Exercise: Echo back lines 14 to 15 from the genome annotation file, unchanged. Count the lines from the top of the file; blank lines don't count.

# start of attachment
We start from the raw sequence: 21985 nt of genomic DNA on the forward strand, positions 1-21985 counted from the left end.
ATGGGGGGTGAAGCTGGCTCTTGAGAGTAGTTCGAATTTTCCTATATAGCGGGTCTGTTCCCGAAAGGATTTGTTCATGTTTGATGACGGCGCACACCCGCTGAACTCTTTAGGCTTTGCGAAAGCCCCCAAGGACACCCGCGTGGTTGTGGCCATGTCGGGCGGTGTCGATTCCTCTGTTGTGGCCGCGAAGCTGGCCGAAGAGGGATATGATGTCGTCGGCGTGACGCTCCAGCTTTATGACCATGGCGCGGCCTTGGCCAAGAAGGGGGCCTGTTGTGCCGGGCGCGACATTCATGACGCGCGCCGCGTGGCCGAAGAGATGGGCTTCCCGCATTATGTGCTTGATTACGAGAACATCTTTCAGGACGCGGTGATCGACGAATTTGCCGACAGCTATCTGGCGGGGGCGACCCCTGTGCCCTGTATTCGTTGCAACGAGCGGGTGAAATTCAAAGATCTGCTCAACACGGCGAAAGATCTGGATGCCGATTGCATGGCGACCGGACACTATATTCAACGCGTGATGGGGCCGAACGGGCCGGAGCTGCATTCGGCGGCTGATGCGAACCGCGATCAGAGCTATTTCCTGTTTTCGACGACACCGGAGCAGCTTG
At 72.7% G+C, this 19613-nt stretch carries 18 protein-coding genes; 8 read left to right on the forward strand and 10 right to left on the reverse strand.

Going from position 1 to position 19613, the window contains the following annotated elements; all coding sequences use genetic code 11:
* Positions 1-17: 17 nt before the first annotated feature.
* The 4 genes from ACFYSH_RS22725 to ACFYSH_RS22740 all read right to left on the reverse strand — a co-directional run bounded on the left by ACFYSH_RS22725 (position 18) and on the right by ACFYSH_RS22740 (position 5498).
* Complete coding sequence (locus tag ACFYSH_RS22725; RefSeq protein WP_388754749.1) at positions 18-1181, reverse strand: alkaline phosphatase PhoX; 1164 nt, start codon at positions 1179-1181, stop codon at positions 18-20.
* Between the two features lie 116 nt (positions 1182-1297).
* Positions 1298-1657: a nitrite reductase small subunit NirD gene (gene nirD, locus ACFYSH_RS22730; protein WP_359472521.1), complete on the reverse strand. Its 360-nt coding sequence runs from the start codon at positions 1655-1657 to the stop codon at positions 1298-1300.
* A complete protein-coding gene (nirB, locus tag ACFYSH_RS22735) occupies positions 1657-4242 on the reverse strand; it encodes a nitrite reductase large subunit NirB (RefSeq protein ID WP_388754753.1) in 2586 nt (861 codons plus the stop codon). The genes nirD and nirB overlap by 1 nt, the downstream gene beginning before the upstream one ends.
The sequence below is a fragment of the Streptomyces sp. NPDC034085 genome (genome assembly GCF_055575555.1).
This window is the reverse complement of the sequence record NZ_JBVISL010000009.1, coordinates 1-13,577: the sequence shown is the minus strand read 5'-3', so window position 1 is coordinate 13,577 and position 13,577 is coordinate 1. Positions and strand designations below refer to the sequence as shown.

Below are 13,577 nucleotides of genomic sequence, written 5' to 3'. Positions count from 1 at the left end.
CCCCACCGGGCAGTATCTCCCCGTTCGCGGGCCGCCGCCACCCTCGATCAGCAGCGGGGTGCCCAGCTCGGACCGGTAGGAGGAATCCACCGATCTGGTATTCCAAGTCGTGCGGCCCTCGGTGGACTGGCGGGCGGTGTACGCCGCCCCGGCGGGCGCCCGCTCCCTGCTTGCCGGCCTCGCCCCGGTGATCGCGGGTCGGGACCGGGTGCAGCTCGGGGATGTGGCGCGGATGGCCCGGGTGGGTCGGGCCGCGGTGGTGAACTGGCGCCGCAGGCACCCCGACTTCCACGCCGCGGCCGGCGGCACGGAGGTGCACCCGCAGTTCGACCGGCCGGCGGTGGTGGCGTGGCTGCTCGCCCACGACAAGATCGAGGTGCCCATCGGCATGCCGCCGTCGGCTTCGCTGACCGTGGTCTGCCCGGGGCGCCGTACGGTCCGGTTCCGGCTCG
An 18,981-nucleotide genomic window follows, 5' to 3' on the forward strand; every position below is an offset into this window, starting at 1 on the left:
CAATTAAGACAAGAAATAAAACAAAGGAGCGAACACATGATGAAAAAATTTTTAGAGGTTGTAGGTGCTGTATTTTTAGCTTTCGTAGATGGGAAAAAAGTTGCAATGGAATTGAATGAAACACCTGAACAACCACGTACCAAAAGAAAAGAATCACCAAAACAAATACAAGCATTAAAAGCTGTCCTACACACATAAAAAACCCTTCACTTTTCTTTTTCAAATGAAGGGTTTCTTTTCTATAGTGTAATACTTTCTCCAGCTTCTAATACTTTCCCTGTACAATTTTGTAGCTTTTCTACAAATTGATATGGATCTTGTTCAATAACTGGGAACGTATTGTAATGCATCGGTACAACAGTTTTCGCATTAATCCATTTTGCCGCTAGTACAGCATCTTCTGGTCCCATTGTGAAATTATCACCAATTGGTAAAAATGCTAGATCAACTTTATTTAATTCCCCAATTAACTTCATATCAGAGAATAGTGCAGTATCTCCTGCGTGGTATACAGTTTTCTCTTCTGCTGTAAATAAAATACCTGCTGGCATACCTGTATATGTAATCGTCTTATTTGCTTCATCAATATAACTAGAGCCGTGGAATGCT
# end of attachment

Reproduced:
CCCCACCGGGCAGTATCTCCCCGTTCGCGGGCCGCCGCCACCCTCGATCAGCAGCGGGGTGCCCAGCTCGGACCGGTAGGAGGAATCCACCGATCTGGTATTCCAAGTCGTGCGGCCCTCGGTGGACTGGCGGGCGGTGTACGCCGCCCCGGCGGGCGCCCGCTCCCTGCTTGCCGGCCTCGCCCCGGTGATCGCGGGTCGGGACCGGGTGCAGCTCGGGGATGTGGCGCGGATGGCCCGGGTGGGTCGGGCCGCGGTGGTGAACTGGCGCCGCAGGCACCCCGACTTCCACGCCGCGGCCGGCGGCACGGAGGTGCACCCGCAGTTCGACCGGCCGGCGGTGGTGGCGTGGCTGCTCGCCCACGACAAGATCGAGGTGCCCATCGGCATGCCGCCGTCGGCTTCGCTGACCGTGGTCTGCCCGGGGCGCCGTACGGTCCGGTTCCGGCTCG
An 18,981-nucleotide genomic window follows, 5' to 3' on the forward strand; every position below is an offset into this window, starting at 1 on the left: